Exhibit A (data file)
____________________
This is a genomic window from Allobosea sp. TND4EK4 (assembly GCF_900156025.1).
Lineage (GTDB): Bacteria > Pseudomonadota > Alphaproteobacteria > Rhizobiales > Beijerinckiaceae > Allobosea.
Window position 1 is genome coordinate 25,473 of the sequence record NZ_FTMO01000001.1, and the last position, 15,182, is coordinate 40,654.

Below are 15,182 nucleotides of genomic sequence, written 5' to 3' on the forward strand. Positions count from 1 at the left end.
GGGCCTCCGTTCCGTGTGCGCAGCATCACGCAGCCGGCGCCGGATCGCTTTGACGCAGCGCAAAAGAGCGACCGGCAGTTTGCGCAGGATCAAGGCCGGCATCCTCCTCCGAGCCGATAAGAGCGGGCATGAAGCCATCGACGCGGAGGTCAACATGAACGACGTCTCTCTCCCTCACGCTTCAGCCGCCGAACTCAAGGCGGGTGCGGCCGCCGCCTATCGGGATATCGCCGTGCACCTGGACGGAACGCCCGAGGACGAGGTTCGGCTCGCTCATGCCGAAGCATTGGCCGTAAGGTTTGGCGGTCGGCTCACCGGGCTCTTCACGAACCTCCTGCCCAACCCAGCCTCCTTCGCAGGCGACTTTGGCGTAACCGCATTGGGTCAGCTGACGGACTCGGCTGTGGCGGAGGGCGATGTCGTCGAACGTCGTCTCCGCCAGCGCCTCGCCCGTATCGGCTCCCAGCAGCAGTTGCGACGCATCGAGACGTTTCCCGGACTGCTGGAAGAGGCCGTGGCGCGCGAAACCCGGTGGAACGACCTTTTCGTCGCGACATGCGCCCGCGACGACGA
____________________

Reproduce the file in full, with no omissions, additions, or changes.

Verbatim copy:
This is a genomic window from Allobosea sp. TND4EK4 (assembly GCF_900156025.1).
Lineage (GTDB): Bacteria > Pseudomonadota > Alphaproteobacteria > Rhizobiales > Beijerinckiaceae > Allobosea.
Window position 1 is genome coordinate 25,473 of the sequence record NZ_FTMO01000001.1, and the last position, 15,182, is coordinate 40,654.

Below are 15,182 nucleotides of genomic sequence, written 5' to 3' on the forward strand. Positions count from 1 at the left end.
GGGCCTCCGTTCCGTGTGCGCAGCATCACGCAGCCGGCGCCGGATCGCTTTGACGCAGCGCAAAAGAGCGACCGGCAGTTTGCGCAGGATCAAGGCCGGCATCCTCCTCCGAGCCGATAAGAGCGGGCATGAAGCCATCGACGCGGAGGTCAACATGAACGACGTCTCTCTCCCTCACGCTTCAGCCGCCGAACTCAAGGCGGGTGCGGCCGCCGCCTATCGGGATATCGCCGTGCACCTGGACGGAACGCCCGAGGACGAGGTTCGGCTCGCTCATGCCGAAGCATTGGCCGTAAGGTTTGGCGGTCGGCTCACCGGGCTCTTCACGAACCTCCTGCCCAACCCAGCCTCCTTCGCAGGCGACTTTGGCGTAACCGCATTGGGTCAGCTGACGGACTCGGCTGTGGCGGAGGGCGATGTCGTCGAACGTCGTCTCCGCCAGCGCCTCGCCCGTATCGGCTCCCAGCAGCAGTTGCGACGCATCGAGACGTTTCCCGGACTGCTGGAAGAGGCCGTGGCGCGCGAAACCCGGTGGAACGACCTTTTCGTCGCGACATGCGCCCGCGACGACGA